When I sit down with my Metropolitan NYC business owner clients (whether in person or on the phone), we try to look at EVERY aspect of their business, not just their books. And there is often great clarity when we peek at what is *behind* the books (marketing, sales, management, asset management, etc.).
The good news for my business owner clients from Metropolitan NYC is that when we put in place clear metrics and financial reports, they shed clear light on strategic decisions.
But the problem I’ve often found, is that OUTSIDE of the financial reports we’re able to create for our clients, there are very few additional metrics in place to evaluate if they’re headed in the right direction — from a strategic, tactical and growth-oriented perspective.
Sure, financial numbers are great — but what are your GOALS? And, I don’t just mean sales goals. What do you want your business to look like two years from now? Five years from now?
And what are you doing to get there?
Too often, business owners are so busy working “in” their business, that they don’t have the time to work ON these sorts of things properly.
Well, I have some short and sweet words for you this week on the subject.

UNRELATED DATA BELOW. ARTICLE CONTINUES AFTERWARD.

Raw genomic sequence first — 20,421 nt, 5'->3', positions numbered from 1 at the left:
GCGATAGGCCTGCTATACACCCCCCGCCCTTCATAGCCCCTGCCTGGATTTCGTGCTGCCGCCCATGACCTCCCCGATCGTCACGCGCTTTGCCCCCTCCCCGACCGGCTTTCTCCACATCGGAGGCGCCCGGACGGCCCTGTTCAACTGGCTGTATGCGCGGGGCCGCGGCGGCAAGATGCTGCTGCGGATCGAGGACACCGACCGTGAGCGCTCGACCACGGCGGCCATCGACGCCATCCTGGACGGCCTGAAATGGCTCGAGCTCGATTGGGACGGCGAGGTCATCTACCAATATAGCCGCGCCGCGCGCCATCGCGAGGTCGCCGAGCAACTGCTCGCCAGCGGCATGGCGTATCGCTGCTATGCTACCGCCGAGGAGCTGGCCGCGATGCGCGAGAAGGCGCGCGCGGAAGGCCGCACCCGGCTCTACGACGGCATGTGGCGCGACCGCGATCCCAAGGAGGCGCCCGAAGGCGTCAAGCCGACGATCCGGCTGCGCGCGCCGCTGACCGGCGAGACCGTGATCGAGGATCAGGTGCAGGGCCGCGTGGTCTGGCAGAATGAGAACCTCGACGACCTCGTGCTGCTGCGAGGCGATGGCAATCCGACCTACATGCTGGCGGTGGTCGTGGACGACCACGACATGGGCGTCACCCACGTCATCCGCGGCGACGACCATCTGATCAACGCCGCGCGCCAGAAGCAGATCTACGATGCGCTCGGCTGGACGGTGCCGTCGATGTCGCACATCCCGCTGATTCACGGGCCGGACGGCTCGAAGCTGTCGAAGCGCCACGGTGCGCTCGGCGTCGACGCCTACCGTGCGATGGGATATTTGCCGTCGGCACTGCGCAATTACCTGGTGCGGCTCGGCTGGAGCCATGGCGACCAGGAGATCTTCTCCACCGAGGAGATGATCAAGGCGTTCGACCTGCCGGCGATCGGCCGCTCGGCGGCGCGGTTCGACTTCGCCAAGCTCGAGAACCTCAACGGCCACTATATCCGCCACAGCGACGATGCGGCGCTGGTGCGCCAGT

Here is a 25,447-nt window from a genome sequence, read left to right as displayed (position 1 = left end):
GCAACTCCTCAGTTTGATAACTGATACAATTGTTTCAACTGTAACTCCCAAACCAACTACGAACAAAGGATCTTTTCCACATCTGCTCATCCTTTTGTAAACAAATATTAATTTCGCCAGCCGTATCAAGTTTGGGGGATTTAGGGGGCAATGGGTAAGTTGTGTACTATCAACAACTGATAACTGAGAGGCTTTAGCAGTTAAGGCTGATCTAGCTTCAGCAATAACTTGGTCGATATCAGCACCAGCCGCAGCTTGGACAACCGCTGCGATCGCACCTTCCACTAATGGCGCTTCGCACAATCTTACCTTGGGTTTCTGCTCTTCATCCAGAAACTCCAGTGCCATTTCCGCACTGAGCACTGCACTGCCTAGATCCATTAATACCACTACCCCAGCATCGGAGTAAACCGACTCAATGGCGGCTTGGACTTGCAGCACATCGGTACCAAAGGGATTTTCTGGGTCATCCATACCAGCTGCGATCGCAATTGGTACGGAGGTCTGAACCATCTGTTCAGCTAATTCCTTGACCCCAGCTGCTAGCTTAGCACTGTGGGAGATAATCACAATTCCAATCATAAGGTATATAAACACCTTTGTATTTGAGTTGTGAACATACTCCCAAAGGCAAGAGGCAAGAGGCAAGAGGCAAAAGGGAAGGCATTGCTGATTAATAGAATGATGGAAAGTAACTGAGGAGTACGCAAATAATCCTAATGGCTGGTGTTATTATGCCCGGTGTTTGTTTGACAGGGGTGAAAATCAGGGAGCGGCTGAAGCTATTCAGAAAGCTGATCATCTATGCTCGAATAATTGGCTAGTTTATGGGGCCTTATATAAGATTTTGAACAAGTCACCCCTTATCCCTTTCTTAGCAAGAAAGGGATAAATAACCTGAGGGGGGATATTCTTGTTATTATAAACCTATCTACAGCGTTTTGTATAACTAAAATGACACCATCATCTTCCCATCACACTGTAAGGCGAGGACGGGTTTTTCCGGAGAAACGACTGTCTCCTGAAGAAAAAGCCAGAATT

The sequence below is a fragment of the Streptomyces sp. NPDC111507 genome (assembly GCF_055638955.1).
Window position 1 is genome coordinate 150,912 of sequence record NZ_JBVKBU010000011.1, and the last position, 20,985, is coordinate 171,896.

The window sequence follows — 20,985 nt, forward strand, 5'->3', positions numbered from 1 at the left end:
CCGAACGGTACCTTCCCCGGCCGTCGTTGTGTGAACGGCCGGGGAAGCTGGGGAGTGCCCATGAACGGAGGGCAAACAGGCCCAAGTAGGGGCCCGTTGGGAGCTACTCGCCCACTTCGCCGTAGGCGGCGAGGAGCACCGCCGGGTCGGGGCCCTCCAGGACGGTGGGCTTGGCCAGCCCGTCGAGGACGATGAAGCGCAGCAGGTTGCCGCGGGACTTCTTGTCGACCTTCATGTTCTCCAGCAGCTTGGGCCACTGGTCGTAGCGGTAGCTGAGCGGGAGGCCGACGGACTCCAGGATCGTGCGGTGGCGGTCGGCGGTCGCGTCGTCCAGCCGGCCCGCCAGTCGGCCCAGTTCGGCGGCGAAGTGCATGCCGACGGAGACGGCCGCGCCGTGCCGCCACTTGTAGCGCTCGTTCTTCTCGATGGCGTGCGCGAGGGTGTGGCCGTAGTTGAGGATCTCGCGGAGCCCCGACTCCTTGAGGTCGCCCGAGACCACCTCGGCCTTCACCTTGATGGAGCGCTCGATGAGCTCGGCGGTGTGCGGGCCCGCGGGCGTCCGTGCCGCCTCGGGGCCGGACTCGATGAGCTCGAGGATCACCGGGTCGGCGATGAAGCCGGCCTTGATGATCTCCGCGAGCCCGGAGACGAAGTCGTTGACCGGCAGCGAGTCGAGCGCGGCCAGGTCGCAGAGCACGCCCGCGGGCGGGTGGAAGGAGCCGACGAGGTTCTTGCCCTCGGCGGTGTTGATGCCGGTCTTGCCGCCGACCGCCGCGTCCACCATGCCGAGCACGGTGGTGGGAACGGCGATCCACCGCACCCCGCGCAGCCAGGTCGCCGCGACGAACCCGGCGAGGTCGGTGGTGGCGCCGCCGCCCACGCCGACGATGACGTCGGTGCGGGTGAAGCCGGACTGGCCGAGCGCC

Allan J Rolnick’s Five Key Elements For Setting Smart Business Goals
“The two most important days in your life are the day you are born and the day you find out why.” – Mark Twain
Sometimes, as a business owner, you become so overwhelmed, the only thing you can do is take it one step at a time. And, although this may get you through the week, it’s not going to help grow your business. Real growth comes from writing out the goals you plan to achieve — and then putting those goals into action.
Here are some important rules to follow that we’ve found useful with clients in creating metrics and other goals:
Specific: You know exactly what your goal is.
Measurable: What will tell you that you actually achieved the goal?
Achievable: Speaks for itself. Don’t bite off something huge.
Relevant: It fits into a coherent strategy.
Time Bound: Put a deadline on it.
Did you know … only 3% of the population has written goals?
And, guess what?
This 3% earns far more than the rest.
If you truly want to see improvement and growth in your company, take the time to create SMART goals. Then, be sure to make yourself and your employees accountable for those goals.
Otherwise, you will always be taking it a day at a time.
Feel very free to forward this article to a Metropolitan NYC business associate or client you know who could benefit from our assistance — or simply send them our way? While these particular articles usually relate to business strategy, as you know, we specialize in tax preparation and planning for families and business owners.
Allan J Rolnick
Allan J Rolnick, CPA, CTC